To help the paint and glue stick, I gave the outside of the ball a light sand, and then I sprayed the inside of the ball with primer. This helps to make it more opaque, and stops things from looking weird if the outside gets scratched. Then I glued the track segments in pairs around the join line.



A tank needs guns. I took two weapon mounts from Terrain Sprue #2, and added a couple of pulse cannons taken from the Karist Tempest Elite sprue.



I wanted some obvious viewports on the front, so took a pair of portholes from Terrain Sprue #2 and pressed them down on the top of a paint pot to make the back concave.



With the portholes and weapon sponsons glued in place, the tank was ready for paint!



I painted the tank with Army Painter Army Green spray, adding weathering with a sponge of Vallejo Heavy Charcoal and highlights of Coat D'Arms Putrid Green. The tracks were basecoated with Vallejo Beasty Brown, drybrushed with Citadel Boltgun Metal and then washed with Army Painter Dark Tone.



The viewports were painted with a blend of Army Painter Ultramarine Blue and white.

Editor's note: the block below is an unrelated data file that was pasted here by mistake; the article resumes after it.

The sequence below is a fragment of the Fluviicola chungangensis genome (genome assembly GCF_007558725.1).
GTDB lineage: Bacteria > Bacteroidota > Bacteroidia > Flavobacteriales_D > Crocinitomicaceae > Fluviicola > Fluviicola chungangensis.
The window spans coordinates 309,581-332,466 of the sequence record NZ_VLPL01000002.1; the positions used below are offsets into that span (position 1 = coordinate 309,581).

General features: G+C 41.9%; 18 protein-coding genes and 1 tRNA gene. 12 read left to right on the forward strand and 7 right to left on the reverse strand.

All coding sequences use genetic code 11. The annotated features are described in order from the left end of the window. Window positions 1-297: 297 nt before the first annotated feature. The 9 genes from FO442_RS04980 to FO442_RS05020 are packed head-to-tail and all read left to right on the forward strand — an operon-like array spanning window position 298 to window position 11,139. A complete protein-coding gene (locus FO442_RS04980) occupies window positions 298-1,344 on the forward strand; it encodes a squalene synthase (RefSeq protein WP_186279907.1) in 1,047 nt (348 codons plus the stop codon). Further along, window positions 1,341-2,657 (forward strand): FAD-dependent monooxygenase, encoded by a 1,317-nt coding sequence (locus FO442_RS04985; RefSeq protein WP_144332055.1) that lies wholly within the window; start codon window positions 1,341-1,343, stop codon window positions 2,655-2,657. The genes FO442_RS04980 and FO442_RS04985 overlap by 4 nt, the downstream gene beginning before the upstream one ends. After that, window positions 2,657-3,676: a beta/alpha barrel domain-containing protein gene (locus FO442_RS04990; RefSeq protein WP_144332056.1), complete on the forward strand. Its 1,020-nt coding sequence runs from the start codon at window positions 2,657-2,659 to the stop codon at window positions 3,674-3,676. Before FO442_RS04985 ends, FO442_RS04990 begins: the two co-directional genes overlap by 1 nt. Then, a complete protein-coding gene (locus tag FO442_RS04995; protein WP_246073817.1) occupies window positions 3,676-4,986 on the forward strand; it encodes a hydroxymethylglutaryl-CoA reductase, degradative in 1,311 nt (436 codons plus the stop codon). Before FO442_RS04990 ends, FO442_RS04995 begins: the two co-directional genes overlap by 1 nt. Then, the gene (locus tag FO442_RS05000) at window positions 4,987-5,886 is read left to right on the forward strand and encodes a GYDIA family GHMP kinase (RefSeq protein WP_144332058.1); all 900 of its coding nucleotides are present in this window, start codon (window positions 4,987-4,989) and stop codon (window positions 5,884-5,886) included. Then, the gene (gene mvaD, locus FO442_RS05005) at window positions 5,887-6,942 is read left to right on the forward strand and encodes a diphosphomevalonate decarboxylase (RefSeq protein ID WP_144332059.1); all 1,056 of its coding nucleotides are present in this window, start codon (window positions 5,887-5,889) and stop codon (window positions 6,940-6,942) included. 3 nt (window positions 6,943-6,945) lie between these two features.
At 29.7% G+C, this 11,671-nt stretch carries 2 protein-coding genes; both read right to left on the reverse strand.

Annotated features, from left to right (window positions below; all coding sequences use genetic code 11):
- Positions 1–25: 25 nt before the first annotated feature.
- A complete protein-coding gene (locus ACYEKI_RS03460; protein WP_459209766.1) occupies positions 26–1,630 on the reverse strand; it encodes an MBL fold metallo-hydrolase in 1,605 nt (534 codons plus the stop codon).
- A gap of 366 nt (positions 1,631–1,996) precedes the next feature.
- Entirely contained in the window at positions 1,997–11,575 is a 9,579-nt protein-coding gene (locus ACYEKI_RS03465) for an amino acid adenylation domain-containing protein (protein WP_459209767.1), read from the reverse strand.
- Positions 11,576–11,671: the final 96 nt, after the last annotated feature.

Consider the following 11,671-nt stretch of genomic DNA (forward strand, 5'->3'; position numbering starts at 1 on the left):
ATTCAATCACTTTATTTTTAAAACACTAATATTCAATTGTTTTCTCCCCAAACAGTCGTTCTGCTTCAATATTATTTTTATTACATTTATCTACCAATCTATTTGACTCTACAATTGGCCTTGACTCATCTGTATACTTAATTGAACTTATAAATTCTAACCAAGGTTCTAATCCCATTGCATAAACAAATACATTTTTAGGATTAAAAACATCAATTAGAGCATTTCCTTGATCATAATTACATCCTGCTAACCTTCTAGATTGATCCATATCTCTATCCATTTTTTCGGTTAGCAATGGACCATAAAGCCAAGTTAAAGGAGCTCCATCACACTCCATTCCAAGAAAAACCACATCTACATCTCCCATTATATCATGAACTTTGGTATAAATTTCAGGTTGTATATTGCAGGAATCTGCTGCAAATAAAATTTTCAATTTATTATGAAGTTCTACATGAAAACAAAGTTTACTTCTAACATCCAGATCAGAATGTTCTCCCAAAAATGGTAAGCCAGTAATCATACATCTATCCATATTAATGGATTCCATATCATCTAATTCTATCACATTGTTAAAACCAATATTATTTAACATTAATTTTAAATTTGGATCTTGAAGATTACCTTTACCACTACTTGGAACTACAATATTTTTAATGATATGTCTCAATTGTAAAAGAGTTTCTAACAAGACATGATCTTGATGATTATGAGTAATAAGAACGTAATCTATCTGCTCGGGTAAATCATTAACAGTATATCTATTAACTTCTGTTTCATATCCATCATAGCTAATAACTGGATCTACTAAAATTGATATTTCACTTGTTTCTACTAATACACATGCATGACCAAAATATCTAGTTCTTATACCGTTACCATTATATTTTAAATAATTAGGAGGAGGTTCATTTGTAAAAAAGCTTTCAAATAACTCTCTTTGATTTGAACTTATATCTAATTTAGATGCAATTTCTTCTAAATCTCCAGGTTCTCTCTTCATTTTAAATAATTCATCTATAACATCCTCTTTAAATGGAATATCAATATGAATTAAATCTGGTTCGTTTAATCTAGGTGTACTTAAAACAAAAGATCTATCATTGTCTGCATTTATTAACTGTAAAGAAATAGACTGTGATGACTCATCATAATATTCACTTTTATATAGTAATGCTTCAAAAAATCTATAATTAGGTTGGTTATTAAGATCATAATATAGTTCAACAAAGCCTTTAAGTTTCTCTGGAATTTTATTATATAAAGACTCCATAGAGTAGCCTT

The weapons were painted with Army Painter Heavy Charcoal, drybrushed with Boltgun Metal and washed with Dark Tone.



For the final details, I added the tank number on the side using a decal I printed and cut out, stippling over the stencil with Army Painter Ash Grey and white, and then added a light drybrush of Beasty Brown around the edges of the tracks and the sponsons.





To build your own ball tank, you can pick up the terrain sprues along with the rest of the Maelstrom's Edge model range from the webstore here.

For other kitbash ideas, modeling tutorials, army spotlights and conversion walkthroughs, check out the Hobby section of the Maelstrom's Edge website here.

What are you working on? We would love to see what your models and terrain in the Comm Guild Facebook group!

Terrain Spotlight: Tissue Box Building


Posted on Friday Jun 19, 2020 at 05:00PM in Tutorials


- by Iain Wilson